by Simon Field
Senior Analyst, Directorate for Education and Skills
|Percentage of adults aged 20 – 45 who have short cycle professional education and training as their highest qualification
In centrally planned economies in the former Soviet bloc, apartments and housing came in rigid standard sizes – there was little choice. The same was true of cars. So households had little choice, and provision was dominated by the supply-side.
We are quick to see the inefficiencies in those arrangements, we who have become so used to the idea of choice over everything. But oddly enough, education systems sometimes operate a bit like a centrally planned economy. The most visible post-compulsory qualifications, come in standard sizes: two to four years of upper secondary education, and three to four years for a bachelors programme. Often this sequence is seen as the ‘royal road’ for a young person.
But out there in the labour market, modern economies are generating demands for skills that are every bit as diverse as our varying needs for housing or road transport. These demands come in chunks of different sizes, and quite often in the shape of demand for qualifications beyond school, but involving less time than a full three to four year bachelor’s degree. For example, a recent review of the United States
concluded that in the decade to 2018, nearly one third of job vacancies will require a post-secondary qualification of some sort, but less than a four year degree.
So how are countries responding? Are they widening choice in response to demand, or, as in a centrally planned economy offering no more than a rigid and limited set of options? A new OECD report on Skills beyond School
, based on 20 individual country studies, sheds light on this.
Some countries have responded well. In the United States
, around 12% of the labour force has a post-secondary certificate – typically a short vocational programme – and certificate graduation rates have tripled in recent years; a further 10% have associate degrees. In Austria, around 20% of the cohort graduate with a post-secondary qualification from a vocational college. In France more than one third of a million students are enrolled in two-year professional programmes. But in some other countries the response is weaker (see chart above).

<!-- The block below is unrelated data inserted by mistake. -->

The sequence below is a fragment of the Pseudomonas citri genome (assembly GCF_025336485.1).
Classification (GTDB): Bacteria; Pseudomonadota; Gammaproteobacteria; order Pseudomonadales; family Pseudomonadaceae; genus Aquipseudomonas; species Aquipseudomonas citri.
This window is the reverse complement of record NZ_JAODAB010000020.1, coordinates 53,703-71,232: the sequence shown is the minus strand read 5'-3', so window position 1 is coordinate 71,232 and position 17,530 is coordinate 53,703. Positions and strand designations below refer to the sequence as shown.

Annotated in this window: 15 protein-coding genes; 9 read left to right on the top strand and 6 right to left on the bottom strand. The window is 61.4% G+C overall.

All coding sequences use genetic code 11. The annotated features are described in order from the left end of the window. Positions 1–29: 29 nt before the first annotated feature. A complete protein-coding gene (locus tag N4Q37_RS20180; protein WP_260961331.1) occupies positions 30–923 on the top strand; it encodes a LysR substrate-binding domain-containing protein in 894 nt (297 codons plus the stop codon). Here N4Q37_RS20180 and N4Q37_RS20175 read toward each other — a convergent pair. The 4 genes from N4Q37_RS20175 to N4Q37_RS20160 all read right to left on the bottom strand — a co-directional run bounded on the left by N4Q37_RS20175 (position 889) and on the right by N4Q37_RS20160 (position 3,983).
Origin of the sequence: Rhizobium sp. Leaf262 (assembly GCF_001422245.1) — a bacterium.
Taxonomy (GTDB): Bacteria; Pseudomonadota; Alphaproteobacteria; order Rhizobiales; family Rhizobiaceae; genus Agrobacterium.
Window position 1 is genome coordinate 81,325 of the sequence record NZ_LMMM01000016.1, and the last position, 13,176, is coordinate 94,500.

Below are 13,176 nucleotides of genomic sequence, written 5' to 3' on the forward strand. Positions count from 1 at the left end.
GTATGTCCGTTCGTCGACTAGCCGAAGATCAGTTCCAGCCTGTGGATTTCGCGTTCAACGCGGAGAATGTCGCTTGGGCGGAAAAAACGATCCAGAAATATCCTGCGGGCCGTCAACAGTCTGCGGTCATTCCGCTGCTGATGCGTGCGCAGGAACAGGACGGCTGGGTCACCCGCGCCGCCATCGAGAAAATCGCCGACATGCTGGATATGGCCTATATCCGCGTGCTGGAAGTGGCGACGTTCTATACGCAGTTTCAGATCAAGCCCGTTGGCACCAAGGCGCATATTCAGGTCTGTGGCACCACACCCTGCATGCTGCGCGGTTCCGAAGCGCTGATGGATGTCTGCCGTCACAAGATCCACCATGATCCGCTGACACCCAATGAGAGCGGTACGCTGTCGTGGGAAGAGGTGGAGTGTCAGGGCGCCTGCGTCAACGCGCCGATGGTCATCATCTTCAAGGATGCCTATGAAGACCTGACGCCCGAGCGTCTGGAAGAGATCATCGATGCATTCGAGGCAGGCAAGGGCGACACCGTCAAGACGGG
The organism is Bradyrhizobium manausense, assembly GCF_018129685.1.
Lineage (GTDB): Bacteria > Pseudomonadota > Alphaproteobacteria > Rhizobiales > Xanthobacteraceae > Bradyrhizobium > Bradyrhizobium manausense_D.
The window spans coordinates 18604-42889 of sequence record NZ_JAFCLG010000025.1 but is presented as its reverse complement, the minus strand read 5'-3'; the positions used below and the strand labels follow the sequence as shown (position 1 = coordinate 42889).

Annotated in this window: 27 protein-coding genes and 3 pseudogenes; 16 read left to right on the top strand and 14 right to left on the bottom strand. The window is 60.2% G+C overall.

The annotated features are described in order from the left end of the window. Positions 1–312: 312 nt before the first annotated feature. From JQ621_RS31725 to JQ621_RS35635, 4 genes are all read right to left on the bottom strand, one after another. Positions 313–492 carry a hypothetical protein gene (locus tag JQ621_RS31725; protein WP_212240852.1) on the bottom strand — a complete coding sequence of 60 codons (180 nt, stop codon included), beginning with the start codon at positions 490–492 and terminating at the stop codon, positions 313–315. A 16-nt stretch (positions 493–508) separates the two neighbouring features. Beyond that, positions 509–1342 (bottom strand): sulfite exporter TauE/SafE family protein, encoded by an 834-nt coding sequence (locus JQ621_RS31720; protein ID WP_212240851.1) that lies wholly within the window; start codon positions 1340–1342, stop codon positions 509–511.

Much of this activity is under the radar – it simply doesn’t get noticed in the way that university programmes do.With that in mind, the Skills beyond School Synthesis Report proposes a common international name for the sector – “professional education and training” – following the Swiss example. This would include all vocational post-secondary programmes requiring more than six months full-time learning (or the equivalent).
Of course these programmes are not without their challenges, and choice does not guarantee quality. Professional training sometimes needs to raise its game. Teachers and trainers need more up-to-date industry experience; qualifications need to be developed with the social partners nationally, and allow local flexibility to adapt to local labour market requirements; transition to higher education should be made easier; the needs of adults for flexible and part-time study need to be accommodated; recognition of prior learning, including informal workbased learning, also needs to be built in.
But there is also one topic that stands out. This report argues that work-based learning should be made a mandatory element of programmes, allowing employers not only to provide training, but also to strongly influence the mix and content of training provision. As an aside, work-based learning is such a critical part of vocational programmes that a whole new OECD project will be devoted to this topic in 2015-16.
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Image credit: ©OECD